During the festival, Caesar watched the ceremony on his golden seat in triumphal attire, and Mark Anthony was one of the participants in the race. When Anthony entered the Forum, and the crowd opened before him, he handed Caesar a tiara intertwined with a laurel wreath. There was applause, not roaring but subdued, as if it was prepared. Caesar rejected the crown, and all the people applauded; when Anthony again offered the crown, a few applauded, and again, everyone applauded when Caesar rejected it for the second time.

Seeing these things, the supporters of the republican tradition decided that it was time to take action; they were also encouraged by the seemingly hostile reaction of the people. The plot was cloaked in noble ideals: they said they wanted the death of a tyrant who aspired to the crown, to share it with Cleopatra, then leave it to the bastard Cesarion after moving the capital to Egypt. Had he not erected a statue of himself next to those of the old kings? Hadn't he had his face engraved on new coins? Power was very tempting, and it was better to kill him before he destroyed Rome's freedom and supremacy.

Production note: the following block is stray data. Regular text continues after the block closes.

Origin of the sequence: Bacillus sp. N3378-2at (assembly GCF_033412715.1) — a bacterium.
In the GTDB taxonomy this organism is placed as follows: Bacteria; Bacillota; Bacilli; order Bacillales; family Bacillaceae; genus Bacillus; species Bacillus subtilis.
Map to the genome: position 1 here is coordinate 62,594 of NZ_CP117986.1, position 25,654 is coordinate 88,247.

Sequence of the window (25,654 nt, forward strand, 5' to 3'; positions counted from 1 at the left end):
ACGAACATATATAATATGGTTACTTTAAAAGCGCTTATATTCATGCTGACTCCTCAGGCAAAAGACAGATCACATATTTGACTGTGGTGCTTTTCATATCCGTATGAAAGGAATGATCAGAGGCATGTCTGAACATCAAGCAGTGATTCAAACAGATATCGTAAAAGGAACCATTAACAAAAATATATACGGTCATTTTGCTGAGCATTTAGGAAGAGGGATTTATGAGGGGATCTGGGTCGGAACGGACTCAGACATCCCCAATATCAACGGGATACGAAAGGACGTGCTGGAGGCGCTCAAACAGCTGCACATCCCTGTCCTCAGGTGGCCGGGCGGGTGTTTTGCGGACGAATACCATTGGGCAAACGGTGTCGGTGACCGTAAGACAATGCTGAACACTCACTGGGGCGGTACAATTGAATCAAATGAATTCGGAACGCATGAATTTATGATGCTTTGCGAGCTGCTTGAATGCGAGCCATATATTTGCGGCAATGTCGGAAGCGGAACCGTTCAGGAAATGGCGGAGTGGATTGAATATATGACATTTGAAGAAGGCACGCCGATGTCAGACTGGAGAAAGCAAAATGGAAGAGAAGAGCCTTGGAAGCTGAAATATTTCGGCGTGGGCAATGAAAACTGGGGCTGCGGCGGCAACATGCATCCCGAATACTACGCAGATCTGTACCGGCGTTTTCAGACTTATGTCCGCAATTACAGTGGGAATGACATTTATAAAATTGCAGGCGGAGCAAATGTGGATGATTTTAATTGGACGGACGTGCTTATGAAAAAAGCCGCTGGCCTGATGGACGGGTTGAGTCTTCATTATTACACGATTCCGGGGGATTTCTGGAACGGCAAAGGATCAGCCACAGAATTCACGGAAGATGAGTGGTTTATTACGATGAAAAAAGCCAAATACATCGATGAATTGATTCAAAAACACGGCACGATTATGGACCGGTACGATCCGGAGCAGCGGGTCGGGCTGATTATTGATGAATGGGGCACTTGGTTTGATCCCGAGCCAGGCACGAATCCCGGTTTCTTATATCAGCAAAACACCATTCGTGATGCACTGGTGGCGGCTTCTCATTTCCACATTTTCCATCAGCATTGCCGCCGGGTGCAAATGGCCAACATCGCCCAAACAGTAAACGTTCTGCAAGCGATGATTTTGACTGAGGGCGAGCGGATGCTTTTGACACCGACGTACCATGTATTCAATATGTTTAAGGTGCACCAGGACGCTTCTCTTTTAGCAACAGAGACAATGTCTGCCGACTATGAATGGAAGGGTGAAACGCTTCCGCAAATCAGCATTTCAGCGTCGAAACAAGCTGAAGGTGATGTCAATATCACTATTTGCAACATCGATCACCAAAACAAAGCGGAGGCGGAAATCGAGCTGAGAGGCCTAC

At the beginning of March, the two leaders of the conspiracy, Brutus and Cassius, were informed that at the next Ides, that is, the 15th, Caesar would make the extraordinary announcement. His lieutenant Lucius Cotta would propose to the assembly to proclaim him king because the Sibylla had predicted that only a king could defeat the Parthians, and the popular assembly would approve, of course. The Senate also would approve: Caesar’s recent reform had given the Caesarians a majority. So, the dagger was all that remained before it was too late.

On the morning of the Ides, the 15th of March, while Caesar was dressing up for attending the session of the Senate, his wife Calpurnia told him that she had dreamed of him covered in blood and begged him not to go. But a friend who belonged to the conspiracy came instead to urge him, and Caesar followed him. On the street, a fortune-teller shouted out at him: “Caesar, beware of the Ides of March”; "It’s already the Ides", he replied, "but they are not over yet!" the other said.